Beginning in 1 Timothy 4:6 and continuing through the rest of the letter, Paul turns our attention to the one who seeks to be “a good servant of Christ Jesus,” namely, the minister. Paul starts off by outlining a list of dos and don’ts for effective ministry, focusing first on the pastor’s personal ministry and then on the pastor’s public ministry.
Pastors and politicians have more in common than either will admit in polite company, but there is one thing both readily agree on—to serve in government or pastor a church requires a thick skin. The difference, however, is the pastor must also have a soft heart for the Word of God and for the needs of the congregation. And because pastors work with the spiritual needs of people, they are bound to come under criticism. Toughening up without becoming callous is a tricky balance to find and maintain.
Pastoral work is not for the faint of heart. Insight for Living understands this and is grateful to those who answer the high calling of the pastorate. By providing pastoral resources, we're committed to encouraging pastors in their pursuit of developing a tough hide and a soft heart.
The terms wise and wisdom appear more than 30 times in the last six chapters of Ecclesiastes, and the concept is interwoven through most of the paragraphs…sometimes in a subtle manner, other times boldly. We’ll see these benefits personified in the life of “the wise man,” portrayed by Solomon in Ecclesiastes 8:1–9.
People ask this question because there is no reference to God or the Law in Song of Solomon and it seems explicit in celebrating sexual love. Through the centuries it has been one of the most controversial books in the Bible.
Over the decades, the people have not changed but the ministry has. There has been an undeniable pressure to adjust the model of church.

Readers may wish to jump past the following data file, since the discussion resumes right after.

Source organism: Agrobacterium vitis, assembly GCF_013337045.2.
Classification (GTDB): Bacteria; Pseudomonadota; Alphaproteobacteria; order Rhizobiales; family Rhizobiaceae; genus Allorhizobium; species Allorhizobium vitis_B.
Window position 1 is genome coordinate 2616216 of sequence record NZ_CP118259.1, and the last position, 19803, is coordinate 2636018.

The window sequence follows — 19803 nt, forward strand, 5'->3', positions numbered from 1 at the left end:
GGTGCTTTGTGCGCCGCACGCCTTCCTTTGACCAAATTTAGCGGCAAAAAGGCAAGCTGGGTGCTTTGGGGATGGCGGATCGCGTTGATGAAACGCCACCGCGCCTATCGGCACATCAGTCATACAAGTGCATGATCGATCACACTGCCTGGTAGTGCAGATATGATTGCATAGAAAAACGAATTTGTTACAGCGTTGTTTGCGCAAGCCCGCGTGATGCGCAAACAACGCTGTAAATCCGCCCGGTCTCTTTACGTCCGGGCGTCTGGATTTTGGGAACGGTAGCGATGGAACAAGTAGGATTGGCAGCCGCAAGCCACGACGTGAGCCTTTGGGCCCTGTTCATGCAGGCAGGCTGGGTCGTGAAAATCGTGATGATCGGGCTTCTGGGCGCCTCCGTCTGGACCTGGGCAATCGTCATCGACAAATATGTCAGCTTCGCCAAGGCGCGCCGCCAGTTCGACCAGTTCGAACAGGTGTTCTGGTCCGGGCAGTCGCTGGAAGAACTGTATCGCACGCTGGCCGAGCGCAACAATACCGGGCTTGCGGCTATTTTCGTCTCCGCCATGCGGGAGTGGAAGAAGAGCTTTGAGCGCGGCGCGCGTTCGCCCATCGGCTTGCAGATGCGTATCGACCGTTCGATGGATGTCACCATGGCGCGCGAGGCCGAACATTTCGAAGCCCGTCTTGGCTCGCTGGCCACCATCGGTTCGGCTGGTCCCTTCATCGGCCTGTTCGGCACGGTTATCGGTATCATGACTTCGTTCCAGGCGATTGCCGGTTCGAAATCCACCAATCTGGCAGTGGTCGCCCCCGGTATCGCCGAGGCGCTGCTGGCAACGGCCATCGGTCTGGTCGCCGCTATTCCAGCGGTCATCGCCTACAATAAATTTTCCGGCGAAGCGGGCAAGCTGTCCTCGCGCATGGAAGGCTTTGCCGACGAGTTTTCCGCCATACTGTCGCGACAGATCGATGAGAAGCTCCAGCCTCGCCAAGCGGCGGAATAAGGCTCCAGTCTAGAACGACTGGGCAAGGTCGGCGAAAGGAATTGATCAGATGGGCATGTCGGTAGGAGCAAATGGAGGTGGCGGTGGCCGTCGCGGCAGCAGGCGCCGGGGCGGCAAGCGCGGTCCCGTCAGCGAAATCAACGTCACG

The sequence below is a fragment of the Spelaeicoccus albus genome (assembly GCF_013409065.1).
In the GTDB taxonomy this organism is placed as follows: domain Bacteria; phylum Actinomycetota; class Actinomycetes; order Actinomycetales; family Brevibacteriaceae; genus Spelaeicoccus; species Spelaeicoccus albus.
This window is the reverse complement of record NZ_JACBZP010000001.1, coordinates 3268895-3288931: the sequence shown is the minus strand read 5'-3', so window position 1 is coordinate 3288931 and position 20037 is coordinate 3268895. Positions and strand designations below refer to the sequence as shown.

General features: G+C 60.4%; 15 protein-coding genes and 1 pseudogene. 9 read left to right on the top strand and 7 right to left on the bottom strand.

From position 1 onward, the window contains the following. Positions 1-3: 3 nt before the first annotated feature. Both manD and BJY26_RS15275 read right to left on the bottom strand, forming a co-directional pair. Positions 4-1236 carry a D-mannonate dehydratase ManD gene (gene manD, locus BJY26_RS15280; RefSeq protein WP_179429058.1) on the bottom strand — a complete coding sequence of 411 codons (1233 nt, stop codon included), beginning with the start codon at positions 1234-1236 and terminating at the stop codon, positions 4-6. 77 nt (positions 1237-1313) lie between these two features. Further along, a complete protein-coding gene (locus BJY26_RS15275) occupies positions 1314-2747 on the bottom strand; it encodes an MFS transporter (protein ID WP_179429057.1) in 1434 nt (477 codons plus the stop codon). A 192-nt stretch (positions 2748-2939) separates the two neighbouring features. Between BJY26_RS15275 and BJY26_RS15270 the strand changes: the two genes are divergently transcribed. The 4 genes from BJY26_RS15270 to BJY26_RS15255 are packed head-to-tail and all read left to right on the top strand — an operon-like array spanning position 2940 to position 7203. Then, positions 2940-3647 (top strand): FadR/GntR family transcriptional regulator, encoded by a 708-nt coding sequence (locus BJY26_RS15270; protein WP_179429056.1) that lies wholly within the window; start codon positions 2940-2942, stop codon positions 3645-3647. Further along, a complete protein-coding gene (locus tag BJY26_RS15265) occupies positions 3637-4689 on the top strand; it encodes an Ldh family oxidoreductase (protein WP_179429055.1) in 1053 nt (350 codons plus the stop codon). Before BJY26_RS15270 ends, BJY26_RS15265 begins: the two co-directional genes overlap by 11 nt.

Priorities govern the words of spiritual nourishment that come from the pulpit. It’s easy to see a church’s priorities when the ministry is just starting out, when the ink of the congregation’s ideals is still wet on the paper. But later on, when storms roll in, the priority list can get blown away in a gust of confusion.
God cares about good leadership—the kind mentioned in Scripture, modelled by men and women who served their generations with integrity and refused to lag behind because of pressure, demands, or ingratitude. Strong and determined yet gracious and godly are the qualities we witness in those we will study in this lesson.
I couldn't have completed Day 3's gruelling 161 km without Jim. While the ride started out as a personal marathon, Jim's encouragement taught me the most important lesson I've encountered about teamwork.
Be honest: when was the last time you said something or gave something or wrote something or did something with the single motive of encouraging someone else?
See, to deny that I have strengths is ridiculous…just as is denying that I have weaknesses. Somewhere is the balance. Grace allows me the freedom to know the difference.